Utopias Are Destined to Fail

June 9, 2014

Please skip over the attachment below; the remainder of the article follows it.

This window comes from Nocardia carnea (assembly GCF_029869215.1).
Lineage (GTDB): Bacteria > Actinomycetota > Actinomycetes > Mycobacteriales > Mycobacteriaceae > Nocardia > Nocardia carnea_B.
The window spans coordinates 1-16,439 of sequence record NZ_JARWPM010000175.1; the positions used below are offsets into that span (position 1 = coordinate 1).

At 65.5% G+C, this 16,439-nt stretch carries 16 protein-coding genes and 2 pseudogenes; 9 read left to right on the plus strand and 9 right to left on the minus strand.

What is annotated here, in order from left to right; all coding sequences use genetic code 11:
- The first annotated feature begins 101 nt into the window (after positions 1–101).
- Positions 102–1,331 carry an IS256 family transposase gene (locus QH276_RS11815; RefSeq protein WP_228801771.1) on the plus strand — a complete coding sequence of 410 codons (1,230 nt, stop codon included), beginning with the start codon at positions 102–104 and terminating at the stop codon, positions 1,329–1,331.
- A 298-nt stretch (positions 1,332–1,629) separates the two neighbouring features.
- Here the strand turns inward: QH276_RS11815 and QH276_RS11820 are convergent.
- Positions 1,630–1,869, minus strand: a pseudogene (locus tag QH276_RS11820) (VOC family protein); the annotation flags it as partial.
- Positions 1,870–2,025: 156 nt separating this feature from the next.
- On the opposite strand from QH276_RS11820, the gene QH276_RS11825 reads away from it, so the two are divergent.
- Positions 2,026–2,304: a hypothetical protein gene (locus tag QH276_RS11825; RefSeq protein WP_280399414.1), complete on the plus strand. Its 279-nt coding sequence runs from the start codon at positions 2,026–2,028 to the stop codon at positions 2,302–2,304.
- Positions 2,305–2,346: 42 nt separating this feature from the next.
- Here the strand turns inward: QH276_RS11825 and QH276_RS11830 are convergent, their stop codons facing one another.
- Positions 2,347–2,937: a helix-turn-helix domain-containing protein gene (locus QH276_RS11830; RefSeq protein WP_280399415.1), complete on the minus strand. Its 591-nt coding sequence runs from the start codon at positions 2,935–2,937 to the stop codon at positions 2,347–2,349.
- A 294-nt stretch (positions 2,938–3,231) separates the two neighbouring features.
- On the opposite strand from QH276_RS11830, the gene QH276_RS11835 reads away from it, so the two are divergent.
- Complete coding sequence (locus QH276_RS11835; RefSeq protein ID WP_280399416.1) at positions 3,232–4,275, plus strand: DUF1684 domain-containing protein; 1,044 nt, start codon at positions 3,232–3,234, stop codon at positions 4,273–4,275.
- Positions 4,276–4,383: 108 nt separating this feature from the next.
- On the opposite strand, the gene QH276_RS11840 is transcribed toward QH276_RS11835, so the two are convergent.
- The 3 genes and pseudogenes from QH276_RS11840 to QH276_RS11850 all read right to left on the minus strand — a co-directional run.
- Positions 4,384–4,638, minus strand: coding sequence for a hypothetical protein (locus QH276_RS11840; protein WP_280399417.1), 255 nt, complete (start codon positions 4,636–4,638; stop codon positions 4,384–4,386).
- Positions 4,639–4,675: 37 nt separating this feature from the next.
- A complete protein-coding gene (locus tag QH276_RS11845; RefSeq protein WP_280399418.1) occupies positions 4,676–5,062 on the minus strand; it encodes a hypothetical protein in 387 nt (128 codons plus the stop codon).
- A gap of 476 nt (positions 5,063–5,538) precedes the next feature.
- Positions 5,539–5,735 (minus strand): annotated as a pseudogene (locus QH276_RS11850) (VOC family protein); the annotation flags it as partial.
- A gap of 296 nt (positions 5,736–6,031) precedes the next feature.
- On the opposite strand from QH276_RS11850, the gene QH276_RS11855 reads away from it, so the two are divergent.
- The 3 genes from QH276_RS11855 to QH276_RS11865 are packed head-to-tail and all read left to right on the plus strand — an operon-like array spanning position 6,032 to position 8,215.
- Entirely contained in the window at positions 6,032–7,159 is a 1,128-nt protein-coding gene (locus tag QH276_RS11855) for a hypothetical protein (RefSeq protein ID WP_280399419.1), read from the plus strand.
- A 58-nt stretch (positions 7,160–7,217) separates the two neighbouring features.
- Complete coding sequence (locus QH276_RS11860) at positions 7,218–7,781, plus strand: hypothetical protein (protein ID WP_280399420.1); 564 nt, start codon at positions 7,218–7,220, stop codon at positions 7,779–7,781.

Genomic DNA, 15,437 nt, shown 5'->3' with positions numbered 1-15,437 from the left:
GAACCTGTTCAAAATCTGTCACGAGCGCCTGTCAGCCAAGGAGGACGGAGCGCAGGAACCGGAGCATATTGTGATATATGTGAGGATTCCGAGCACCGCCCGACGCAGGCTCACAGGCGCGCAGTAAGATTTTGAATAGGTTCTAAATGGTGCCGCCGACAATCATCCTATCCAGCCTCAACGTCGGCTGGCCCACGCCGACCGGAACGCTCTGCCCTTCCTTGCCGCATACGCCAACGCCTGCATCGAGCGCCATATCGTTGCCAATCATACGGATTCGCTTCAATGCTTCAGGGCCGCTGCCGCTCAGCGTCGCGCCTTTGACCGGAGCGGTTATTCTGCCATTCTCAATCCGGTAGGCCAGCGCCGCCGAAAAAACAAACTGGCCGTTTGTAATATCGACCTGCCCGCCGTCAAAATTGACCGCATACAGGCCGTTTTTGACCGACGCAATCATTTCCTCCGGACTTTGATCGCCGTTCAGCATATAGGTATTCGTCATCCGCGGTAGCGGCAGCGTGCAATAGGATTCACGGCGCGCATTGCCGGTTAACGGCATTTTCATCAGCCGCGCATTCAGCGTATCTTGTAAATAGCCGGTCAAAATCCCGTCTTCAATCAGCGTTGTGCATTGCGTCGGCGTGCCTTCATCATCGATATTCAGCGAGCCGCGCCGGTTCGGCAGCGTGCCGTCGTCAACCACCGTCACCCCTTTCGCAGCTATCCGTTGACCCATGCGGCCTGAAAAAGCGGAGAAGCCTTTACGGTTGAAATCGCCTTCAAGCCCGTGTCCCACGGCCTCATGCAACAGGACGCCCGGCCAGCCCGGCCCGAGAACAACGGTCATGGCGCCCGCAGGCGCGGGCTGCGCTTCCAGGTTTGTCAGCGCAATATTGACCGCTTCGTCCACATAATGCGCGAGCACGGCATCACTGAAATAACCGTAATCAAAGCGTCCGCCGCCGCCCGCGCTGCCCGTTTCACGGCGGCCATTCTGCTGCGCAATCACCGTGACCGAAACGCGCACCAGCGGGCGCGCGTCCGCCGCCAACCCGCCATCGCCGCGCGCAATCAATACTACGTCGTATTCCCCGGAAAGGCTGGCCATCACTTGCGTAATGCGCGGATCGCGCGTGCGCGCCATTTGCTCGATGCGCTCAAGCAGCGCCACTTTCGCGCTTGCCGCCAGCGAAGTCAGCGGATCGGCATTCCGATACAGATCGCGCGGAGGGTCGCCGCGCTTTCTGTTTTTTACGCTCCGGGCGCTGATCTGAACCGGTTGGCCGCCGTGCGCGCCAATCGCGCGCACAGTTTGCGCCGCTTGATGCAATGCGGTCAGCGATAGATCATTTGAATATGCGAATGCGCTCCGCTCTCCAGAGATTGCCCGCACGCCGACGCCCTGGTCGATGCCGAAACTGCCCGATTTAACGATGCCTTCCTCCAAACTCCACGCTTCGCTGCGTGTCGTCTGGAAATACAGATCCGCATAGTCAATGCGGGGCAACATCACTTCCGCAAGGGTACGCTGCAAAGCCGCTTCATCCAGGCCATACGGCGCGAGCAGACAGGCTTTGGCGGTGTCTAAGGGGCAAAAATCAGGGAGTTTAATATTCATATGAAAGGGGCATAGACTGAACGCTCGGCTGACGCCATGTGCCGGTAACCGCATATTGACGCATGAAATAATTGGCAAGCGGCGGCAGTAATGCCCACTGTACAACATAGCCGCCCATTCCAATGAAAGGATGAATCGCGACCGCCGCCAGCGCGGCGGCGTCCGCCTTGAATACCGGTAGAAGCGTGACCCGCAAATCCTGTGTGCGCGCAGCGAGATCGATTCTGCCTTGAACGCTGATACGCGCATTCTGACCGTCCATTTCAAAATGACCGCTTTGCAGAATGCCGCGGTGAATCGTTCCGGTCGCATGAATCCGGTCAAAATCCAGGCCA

I’m not sure “abstract” and “conceptualist” strategies can be joined together in a single new canon (strange bedfellows, those two), but kudos to those who are filling in gaps in the historical record. I’m surprised, however, that people forget that Dawn Ades's groundbreaking and democratic survey Art in Latin America (1989), published at the onset of the "boom" in Latin American art, included a fine essay by Guy Brett on "radical leaps": Soto, Pape, Clark, Camargo, Goeritz, they're all there, already canonized. At the same time, I’m bored by "either/or" rhetoric, dizzying swings of the pendulum, and condemnations of particular artists. I'm quite catholic in my own tastes: during my tenure as curator, Wellesley's Davis Museum has acquired "cool" South American art, like a Lygia Pape Tecelar, as well as "hot" Mexican art, like gouaches by María Izquierdo, and many other works that conform to no ready-made canon. We'd have bought a big glorious Soto (instead of a small 1966 multiple) if we could have afforded it (we'd have gotten a Kahlo too). As far as I’m concerned, there is plenty of room at the table for every stylistic language and theoretical approach Latin Americans have to offer (including "fantastic" ones). What concerns me is that when taken to an extreme, this attempt to prove that Latin America is "progressive, developmentalist, and optimistic" (and nothing else?!) leads to (1) the inflation of a lot of second rate abstraction (there were plenty of second rate figurative painters in post-Revolutionary Mexico, but at least they aren’t overpriced) and (2), and more seriously, a type of aesthetic cleansing, one that is very convenient for powerful corporations and institutions, for authoritarian regimes, and for collectors who don't like to be reminded of their maids and gardeners. The human condition is often uncomfortable and dirty (race, sex, and especially class still matter, after all), however sharply we dress or decorate our airports. Like the superquadra of Brasilia or the multifamiliares of Tlatelolco, there’s a "purism" (or Puritanism?) out there that denies messiness and the provocative or annoying voices that bring us down to earth; for everywhere and always, utopias are destined to fail. And by the way, I have no fears of marginalization: you are never going to get a line of people waiting to see a Tomás Maldonado show!